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Title:The effect of soil nutrient availability on resource allocation in tropical tree species
Author(s):Heineman, Katherine D
Director of Research:Dalling, James W
Doctoral Committee Chair(s):Dalling, James W
Doctoral Committee Member(s):Leakey, Andrew; Fraterrigo, Jennifer; Greenberg, Jonathan
Department / Program:School of Integrative Biology
Discipline:Ecol, Evol, Conservation Biol
Degree Granting Institution:University of Illinois at Urbana-Champaign
Degree:Ph.D.
Genre:Dissertation
Subject(s):tropical forest
nutrient limitation
nitrogen
phosphorus
environmental gradients
functional traits
resource-use efficiency
resprouting
Abstract:Tropical tree communities are diverse in both their taxonomic composition and in their functional strategies for resource use and acquisition. Soil resources influence productivity of tropical forests and the distributions of tree species across edaphically heterogeneous landscapes. My dissertation evaluates functional variation among tropical trees in nutrient use, and the implications of this functional diversity of tropical forest nutrient and carbon cycling. Through a comparison forest litterfall patterns along a natural fertility gradient and experimental nutrient addition, I show that responses of forest productivity to nutrient availability are difficult to predict across space from environmental parameters alone due to turnover in forest functional composition. Evaluation of wood and foliar nutrient allocation along a soil fertility gradient demonstrates that tree species vary enormously both within and among soil habitats in the allocation of soil-derived nutrients to both foliar and woody biomass. I investigated the function of wood nitrogen and phosphorus repositories by conducting a sapling defoliation experiment, finding that wood P reserves are a dynamic pool reflecting both P in the soil and the demand for P allocation to leaves. Finally, I found that soil phosphorus availability is strongly correlated with the frequency of multiple stemmed trees across a regional forest plot network, indicating that reserves of soil derived nutrients influence the survival of trees after damage. By uncovering the importance of wood nutrient storage in forest ecosystem and community dynamics, this dissertation highlights a novel mechanism by which soil fertility influences the structure and function of tropical forests.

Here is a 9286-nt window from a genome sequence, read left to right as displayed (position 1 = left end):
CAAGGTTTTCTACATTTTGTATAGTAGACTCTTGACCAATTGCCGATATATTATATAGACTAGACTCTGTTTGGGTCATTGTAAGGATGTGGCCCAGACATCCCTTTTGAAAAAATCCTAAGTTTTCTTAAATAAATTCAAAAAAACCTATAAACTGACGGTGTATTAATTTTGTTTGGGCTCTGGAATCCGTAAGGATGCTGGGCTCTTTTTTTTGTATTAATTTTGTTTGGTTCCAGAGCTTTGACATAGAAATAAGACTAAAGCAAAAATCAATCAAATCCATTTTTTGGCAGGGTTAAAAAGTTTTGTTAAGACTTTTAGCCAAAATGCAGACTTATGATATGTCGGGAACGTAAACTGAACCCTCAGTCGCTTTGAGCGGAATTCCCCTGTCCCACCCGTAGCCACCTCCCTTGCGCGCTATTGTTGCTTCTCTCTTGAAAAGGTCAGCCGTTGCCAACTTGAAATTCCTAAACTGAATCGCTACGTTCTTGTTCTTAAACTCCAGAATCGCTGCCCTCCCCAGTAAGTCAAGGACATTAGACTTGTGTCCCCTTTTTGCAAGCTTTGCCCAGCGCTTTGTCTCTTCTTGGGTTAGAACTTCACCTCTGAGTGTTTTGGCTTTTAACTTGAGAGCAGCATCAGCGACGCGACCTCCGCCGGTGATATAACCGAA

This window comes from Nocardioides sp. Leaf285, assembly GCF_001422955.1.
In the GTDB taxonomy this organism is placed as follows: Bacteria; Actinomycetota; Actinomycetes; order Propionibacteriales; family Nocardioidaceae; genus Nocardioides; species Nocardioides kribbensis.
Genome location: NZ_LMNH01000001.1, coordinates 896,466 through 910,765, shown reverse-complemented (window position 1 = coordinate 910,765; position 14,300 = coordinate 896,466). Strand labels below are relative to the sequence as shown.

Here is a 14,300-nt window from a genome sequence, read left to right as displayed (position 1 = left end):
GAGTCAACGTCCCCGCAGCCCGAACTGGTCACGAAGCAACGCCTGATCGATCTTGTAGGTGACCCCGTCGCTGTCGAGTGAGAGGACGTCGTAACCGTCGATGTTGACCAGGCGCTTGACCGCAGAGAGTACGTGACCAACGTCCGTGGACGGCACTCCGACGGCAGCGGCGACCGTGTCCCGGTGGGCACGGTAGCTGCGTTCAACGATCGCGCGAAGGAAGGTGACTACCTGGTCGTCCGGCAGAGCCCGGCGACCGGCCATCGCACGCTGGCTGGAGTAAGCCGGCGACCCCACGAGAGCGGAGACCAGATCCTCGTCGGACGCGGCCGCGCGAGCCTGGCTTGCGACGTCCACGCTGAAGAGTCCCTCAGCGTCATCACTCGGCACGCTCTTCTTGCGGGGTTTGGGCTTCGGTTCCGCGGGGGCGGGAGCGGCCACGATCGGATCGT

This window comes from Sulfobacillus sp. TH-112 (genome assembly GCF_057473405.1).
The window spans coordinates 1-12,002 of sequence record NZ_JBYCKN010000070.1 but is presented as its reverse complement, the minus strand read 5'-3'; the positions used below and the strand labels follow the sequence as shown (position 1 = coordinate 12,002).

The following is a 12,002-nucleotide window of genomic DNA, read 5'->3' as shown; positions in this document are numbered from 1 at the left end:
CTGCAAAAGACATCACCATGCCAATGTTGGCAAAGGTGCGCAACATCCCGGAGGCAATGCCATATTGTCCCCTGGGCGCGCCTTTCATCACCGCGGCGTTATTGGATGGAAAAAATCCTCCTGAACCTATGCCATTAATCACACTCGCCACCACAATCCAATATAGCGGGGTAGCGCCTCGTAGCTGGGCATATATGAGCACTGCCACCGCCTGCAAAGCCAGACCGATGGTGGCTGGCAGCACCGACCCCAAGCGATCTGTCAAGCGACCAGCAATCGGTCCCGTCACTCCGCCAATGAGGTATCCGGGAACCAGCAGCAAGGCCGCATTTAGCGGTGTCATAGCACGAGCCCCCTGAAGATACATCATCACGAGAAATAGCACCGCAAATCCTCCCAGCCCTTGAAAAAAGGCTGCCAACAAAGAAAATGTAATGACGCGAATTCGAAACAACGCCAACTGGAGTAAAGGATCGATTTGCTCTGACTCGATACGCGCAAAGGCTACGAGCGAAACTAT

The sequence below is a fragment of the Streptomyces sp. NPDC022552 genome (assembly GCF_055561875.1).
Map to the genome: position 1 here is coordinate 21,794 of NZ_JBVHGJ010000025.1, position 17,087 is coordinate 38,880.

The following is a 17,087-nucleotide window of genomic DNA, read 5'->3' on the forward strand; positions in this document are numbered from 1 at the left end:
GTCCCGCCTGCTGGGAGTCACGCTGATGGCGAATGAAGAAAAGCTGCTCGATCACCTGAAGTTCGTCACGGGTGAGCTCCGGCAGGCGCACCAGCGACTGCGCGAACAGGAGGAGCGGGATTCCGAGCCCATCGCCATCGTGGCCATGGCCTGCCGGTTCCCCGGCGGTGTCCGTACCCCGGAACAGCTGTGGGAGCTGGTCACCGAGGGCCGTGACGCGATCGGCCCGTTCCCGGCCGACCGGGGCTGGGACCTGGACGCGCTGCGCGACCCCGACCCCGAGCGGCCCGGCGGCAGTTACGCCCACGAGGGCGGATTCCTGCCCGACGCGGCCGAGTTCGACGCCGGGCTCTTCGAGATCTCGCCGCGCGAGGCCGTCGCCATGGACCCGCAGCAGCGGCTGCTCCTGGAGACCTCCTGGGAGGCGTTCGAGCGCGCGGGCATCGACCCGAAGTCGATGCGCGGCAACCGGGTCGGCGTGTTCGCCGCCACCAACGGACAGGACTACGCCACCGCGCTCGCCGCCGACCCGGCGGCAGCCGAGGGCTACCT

Issue Date:2016-04-21
Type:Thesis
URI:http://hdl.handle.net/2142/90580
Rights Information:Copyright 2016 Katherine Heineman
Date Available in IDEALS:2016-07-07
Date Deposited:2016-05


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